A witness to his death wrote to his mother: “he was terribly wounded… he had very little pain afterwards and was very clear and quiet. I told him he could not live and that he had only a few hours…He was beautifully brave and quiet… he said his great regret was your sorrow”
Other families who lost sons were the Cherrys of Warren Street. The casualties in France were dreadful: Company Sgt Major John Wilks aged 23, of the South African Infantry was buried in Thiepval Cemetery and Lance Corporal Eric Colegate, an old Graemian,only 18 years old, was buried at Ypres Cemetery.
Not all deaths were on the Western Front. Old Graemian, Trooper Francis King Malloch Brown. 22 years, of SA Horse Regiment died of enteric in Kenya in 1916. Women were widowed; children lost their fathers, girls lost their sweethearts. Men returned shell shocked and traumatised. This was indeed the lost generation.
Grahamstown had supported the British Allies for four years from the South West Africa Campaign to the Western Front. Anti-German feeling continued with a number of Grahamstown citizens being targeted: Dr Selmar Schönland, 1sr Curator/Director of the Albany Museum, Dr Hermann Francis Becker, a District Surgeon, Mr B Moser, the jeweller in Bathurst Street and Mr Neville Hariton McDermott whose mother was German and worked for the German company, Ritter & Co.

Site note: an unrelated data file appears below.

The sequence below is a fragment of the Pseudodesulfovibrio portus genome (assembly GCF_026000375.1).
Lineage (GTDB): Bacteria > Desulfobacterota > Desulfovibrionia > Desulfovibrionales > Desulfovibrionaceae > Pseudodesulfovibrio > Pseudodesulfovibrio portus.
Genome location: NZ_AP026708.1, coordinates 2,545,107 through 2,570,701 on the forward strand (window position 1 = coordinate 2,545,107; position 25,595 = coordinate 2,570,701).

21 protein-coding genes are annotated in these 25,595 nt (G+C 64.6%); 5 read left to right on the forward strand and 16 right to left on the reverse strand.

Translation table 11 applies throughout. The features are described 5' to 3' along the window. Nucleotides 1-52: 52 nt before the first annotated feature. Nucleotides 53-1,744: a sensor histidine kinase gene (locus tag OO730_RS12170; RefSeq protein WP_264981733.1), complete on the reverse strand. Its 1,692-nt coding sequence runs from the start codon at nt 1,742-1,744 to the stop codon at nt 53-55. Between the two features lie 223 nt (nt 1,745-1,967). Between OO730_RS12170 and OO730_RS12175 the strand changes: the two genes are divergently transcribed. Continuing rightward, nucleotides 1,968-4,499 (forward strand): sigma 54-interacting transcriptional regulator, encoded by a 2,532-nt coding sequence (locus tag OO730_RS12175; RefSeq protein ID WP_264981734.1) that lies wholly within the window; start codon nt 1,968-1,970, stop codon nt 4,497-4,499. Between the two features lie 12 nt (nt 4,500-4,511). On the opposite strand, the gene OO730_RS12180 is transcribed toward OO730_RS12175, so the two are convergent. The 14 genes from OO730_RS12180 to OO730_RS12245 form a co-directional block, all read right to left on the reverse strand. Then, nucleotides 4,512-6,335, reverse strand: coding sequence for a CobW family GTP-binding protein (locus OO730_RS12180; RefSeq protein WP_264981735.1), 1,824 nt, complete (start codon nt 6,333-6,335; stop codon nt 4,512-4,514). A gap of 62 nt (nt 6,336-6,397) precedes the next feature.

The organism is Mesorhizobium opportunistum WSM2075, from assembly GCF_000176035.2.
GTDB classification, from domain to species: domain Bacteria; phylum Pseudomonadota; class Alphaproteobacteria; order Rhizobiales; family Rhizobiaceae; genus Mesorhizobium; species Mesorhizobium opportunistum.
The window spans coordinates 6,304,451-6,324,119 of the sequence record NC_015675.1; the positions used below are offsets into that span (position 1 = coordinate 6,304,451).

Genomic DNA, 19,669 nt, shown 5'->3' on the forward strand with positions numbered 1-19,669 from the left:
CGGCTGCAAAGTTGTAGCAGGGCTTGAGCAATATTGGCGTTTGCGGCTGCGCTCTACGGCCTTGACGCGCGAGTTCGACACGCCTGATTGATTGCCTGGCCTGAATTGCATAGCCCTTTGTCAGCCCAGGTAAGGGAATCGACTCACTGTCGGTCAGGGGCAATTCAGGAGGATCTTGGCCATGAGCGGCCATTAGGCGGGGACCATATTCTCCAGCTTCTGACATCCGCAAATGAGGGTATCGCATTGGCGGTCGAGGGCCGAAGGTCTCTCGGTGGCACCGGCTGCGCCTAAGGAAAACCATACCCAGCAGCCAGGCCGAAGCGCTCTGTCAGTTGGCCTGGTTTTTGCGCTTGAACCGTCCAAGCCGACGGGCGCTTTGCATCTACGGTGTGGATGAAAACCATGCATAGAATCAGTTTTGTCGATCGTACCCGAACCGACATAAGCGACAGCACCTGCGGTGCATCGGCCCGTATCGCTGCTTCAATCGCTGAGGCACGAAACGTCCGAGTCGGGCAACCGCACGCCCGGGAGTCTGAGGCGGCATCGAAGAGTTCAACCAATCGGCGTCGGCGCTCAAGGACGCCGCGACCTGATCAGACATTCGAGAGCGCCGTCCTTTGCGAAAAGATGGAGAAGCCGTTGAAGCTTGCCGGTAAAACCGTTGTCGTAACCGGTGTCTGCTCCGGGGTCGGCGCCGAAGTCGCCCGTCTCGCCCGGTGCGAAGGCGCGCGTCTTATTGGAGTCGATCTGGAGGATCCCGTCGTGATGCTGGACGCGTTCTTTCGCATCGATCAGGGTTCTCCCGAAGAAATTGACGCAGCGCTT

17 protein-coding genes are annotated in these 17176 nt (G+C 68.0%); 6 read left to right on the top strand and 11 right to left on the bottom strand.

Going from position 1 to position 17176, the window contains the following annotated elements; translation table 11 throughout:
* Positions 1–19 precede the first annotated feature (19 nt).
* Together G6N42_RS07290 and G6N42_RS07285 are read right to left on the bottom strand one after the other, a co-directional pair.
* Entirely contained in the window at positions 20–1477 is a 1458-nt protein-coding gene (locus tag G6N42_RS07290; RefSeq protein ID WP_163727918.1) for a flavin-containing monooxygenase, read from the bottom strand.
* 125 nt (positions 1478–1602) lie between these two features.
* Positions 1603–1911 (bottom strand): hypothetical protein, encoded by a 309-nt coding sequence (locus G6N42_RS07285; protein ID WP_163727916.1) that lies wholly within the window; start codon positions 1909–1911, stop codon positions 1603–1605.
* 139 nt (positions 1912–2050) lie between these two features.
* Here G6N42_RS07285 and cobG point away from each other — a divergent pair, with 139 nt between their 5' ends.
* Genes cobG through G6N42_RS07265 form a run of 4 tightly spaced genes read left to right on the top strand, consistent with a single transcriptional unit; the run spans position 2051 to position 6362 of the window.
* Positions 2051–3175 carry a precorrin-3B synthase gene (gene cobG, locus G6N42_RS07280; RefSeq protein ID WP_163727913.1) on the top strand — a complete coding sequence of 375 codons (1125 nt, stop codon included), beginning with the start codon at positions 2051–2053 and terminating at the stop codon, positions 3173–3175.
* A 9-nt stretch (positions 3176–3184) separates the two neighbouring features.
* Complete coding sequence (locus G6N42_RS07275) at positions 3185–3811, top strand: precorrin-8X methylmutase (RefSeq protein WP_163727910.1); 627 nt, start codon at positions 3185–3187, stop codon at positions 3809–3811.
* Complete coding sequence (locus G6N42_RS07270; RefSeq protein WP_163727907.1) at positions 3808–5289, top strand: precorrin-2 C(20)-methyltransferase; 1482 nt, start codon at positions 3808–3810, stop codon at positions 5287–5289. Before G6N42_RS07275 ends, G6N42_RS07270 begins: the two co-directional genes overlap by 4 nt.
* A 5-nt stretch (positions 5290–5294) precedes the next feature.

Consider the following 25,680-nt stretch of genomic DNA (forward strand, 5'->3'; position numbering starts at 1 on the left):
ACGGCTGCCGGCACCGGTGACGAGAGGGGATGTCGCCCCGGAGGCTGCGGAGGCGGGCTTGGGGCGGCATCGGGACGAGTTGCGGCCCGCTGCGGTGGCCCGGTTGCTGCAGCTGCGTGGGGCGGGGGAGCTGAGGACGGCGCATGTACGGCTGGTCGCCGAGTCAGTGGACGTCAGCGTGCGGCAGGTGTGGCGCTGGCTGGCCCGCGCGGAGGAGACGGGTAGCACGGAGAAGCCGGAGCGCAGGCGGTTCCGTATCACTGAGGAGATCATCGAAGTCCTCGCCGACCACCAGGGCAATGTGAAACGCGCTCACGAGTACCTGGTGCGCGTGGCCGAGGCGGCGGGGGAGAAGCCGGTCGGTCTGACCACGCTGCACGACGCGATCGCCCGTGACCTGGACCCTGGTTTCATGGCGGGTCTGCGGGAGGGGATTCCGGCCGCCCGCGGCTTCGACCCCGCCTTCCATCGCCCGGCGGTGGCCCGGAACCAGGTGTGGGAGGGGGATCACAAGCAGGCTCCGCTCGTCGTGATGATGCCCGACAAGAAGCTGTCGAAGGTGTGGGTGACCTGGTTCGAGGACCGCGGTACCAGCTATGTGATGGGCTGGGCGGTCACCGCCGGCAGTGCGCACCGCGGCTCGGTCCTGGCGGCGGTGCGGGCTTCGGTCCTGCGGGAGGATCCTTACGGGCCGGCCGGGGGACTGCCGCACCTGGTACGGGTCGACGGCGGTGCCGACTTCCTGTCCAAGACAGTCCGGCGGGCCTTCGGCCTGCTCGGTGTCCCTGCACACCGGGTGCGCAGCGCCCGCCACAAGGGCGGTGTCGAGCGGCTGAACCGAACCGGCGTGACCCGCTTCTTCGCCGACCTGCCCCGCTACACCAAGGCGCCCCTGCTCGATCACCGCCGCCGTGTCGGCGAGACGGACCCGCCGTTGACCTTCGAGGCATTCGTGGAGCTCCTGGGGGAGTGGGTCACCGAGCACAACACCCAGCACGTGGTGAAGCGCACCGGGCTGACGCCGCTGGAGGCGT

With the war ending it was time to think of memorials. East of the Cathedral stands the bronze Great War memorial of the Angel over the wounded soldier. This sculpture one of nine war sculptures by Gilbert Ledward, himself a Royal Artillery soldier, was unveiled by Mrs Giddy in June 1924. The Great War memorial has this inscription,
“Remembering these let no man think too highly of himself or meanly of mankind.” The names of the local men who died are inscribed on the north and south sides of the memorial.